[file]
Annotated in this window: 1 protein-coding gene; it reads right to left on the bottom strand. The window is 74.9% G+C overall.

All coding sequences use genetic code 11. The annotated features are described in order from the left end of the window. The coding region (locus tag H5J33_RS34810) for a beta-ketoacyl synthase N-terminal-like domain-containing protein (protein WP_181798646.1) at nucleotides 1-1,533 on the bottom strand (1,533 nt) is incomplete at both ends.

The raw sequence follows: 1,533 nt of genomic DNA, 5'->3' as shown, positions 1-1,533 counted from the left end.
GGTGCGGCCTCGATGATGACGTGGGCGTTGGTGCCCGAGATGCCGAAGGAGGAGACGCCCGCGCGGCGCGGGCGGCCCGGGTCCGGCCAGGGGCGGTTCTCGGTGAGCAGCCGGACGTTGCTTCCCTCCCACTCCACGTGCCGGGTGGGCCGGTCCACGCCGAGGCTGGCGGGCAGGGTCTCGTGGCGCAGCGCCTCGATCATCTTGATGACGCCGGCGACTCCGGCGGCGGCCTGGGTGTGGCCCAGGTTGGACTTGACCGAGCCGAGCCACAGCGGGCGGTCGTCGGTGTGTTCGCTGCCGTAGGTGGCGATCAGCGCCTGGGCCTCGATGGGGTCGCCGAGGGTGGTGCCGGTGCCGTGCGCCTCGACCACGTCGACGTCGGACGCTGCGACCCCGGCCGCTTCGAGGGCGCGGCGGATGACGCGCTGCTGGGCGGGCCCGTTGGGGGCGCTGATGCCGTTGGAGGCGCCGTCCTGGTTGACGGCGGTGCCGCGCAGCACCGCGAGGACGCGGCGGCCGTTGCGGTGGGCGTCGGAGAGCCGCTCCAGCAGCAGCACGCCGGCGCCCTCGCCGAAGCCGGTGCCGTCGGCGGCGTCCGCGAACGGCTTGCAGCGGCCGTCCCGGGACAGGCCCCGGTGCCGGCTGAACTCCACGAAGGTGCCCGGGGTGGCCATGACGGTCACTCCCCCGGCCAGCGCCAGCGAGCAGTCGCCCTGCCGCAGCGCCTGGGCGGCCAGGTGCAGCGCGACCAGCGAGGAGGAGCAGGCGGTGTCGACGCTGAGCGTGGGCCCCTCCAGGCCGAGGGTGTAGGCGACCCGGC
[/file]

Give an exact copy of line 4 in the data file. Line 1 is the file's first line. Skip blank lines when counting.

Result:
GGTGCGGCCTCGATGATGACGTGGGCGTTGGTGCCCGAGATGCCGAAGGAGGAGACGCCCGCGCGGCGCGGGCGGCCCGGGTCCGGCCAGGGGCGGTTCTCGGTGAGCAGCCGGACGTTGCTTCCCTCCCACTCCACGTGCCGGGTGGGCCGGTCCACGCCGAGGCTGGCGGGCAGGGTCTCGTGGCGCAGCGCCTCGATCATCTTGATGACGCCGGCGACTCCGGCGGCGGCCTGGGTGTGGCCCAGGTTGGACTTGACCGAGCCGAGCCACAGCGGGCGGTCGTCGGTGTGTTCGCTGCCGTAGGTGGCGATCAGCGCCTGGGCCTCGATGGGGTCGCCGAGGGTGGTGCCGGTGCCGTGCGCCTCGACCACGTCGACGTCGGACGCTGCGACCCCGGCCGCTTCGAGGGCGCGGCGGATGACGCGCTGCTGGGCGGGCCCGTTGGGGGCGCTGATGCCGTTGGAGGCGCCGTCCTGGTTGACGGCGGTGCCGCGCAGCACCGCGAGGACGCGGCGGCCGTTGCGGTGGGCGTCGGAGAGCCGCTCCAGCAGCAGCACGCCGGCGCCCTCGCCGAAGCCGGTGCCGTCGGCGGCGTCCGCGAACGGCTTGCAGCGGCCGTCCCGGGACAGGCCCCGGTGCCGGCTGAACTCCACGAAGGTGCCCGGGGTGGCCATGACGGTCACTCCCCCGGCCAGCGCCAGCGAGCAGTCGCCCTGCCGCAGCGCCTGGGCGGCCAGGTGCAGCGCGACCAGCGAGGAGGAGCAGGCGGTGTCGACGCTGAGCGTGGGCCCCTCCAGGCCGAGGGTGTAGGCGACCCGGC